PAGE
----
So just how does a 21st century Dad navigate the treacherous Home Education waters without running aground on the rocks of self-doubt? Well, the size of the task can appear overwhelming at times (just like that pile of laundry which repeatedly gets put off in favour of counting together up to 100 in twos for the twelfth time that day) but the most important thing to remember is this is an opportunity to positively influence the life of our child, to prepare him for the years to come in a way that relatively few parents are in a position to do. The second most important thing to bear in mind is that I can support our little learner’s unique and flexible ways of learning. Despite my best efforts to adhere to some kind of checklist or curriculum, I am reminded again and again that his pace of learning and interests ebb and flow as he grows, and suddenly he has mastered a skill or acquired a concept apparently via osmosis.
How does It Work?
A Home Educated child doesn’t really have a typical day but here’s an example of what it might look like: My son and I spend the morning using reading and maths apps on the iPad. Thank you, Steve Jobs - technology has made home educating so much more easy to facilitate than it must have been in the past. We could have errands to run or we might sit looking at books together in response to questions such as “How does the water get into the toilet?” or “How does the engine in Grandpa’s car work?”.
After lunch, we head off to a local farm where a monthly meet-up for Home Educating families is being held. This is my opportunity to converse with other Home-Ed parents, and very welcome it is too; it may well be the only conversation that doesn’t involve the mention of superheroes that I have all day. The farm volunteers help the little ones groom ponies, feed chickens, plant seeds and pet small mammals while I engage the nearest adult on the subject of football, Brexit or Kim Kardashian, depending on the look of them.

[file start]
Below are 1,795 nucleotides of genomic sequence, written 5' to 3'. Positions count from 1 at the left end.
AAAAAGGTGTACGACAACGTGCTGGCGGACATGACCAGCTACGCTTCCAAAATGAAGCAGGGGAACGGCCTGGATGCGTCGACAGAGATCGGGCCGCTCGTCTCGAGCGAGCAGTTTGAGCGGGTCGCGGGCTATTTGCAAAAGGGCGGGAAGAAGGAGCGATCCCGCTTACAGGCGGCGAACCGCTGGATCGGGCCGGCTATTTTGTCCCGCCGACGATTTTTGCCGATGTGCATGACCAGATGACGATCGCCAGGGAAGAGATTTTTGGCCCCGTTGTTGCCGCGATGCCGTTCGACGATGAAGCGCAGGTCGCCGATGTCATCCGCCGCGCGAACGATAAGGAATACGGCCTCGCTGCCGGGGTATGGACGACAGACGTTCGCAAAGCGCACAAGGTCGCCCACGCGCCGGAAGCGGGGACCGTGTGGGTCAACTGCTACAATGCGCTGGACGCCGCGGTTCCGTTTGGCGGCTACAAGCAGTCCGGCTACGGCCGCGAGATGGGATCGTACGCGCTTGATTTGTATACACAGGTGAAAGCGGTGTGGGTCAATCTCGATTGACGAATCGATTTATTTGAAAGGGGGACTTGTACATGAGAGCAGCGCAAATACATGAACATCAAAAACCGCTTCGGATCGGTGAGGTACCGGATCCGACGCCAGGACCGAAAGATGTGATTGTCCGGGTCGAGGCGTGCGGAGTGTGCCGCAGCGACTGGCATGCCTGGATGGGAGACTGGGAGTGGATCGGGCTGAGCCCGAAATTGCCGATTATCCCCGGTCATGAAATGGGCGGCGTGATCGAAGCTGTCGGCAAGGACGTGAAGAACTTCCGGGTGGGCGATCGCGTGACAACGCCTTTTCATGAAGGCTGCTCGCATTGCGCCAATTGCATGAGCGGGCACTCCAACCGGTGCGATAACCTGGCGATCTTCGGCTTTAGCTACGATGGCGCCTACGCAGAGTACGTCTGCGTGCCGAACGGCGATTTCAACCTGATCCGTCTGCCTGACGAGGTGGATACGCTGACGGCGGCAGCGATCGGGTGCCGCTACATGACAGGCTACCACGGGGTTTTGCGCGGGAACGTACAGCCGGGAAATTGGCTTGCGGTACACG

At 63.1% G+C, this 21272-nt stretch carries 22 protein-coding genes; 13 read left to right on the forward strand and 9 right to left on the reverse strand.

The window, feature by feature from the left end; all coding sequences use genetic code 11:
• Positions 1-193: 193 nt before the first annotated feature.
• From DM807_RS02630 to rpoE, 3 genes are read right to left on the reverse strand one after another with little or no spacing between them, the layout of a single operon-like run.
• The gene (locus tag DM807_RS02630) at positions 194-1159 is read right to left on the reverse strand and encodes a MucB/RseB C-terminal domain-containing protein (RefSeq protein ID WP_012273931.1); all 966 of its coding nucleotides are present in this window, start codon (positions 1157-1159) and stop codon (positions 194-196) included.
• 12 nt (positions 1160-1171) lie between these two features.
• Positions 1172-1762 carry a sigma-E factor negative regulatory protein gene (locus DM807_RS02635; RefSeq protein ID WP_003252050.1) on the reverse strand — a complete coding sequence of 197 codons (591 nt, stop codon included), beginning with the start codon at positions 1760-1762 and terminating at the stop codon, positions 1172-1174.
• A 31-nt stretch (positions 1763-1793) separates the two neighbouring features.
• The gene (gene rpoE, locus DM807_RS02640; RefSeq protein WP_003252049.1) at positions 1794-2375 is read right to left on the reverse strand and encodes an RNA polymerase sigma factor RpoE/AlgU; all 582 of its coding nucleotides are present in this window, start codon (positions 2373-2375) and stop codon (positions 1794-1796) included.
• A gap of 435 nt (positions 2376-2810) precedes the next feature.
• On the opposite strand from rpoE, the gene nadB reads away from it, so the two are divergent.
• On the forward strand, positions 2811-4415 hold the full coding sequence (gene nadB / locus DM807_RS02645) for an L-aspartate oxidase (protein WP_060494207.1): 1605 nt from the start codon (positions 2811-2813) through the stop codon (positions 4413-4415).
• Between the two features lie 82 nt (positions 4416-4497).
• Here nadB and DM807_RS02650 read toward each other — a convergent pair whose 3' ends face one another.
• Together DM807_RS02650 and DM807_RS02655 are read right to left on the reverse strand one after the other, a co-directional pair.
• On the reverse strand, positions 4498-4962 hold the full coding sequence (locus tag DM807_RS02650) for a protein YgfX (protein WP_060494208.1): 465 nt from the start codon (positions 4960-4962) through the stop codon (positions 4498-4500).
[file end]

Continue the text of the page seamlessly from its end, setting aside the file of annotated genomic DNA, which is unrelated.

After arriving home, we might do a spot of baking and cook tea together in time for Mummy’s imminent return. The evening might consist of board games and perhaps a little television followed by the bedtime routine and stories before sleep.
Then, oh then, if I’m fortunate, follows the golden hour – that precious short time when I can just put my feet up and…but wait; before that I’d better just take the washing out of the machine, and I didn’t make the bed today, and I must phone my Mum (it was her birthday yesterday) and where did I put that overdue credit card bill? The evening just slips away like so much sand through my fingers.
My son has never set foot in an educational establishment of any kind. He’s intelligent, happy, sociable and confident, so at the moment, my wife and I feel like we’ve made the right decision in choosing Home Education over school. (Note: That confidence is apt to wax and wane on a daily basis, but this is only because it’s still so counter-cultural that wobbles are inevitable)!
“Children are hard-wired with a strong desire to make sense of the world around them and that will happen without the need to sit them down and explain things to them.”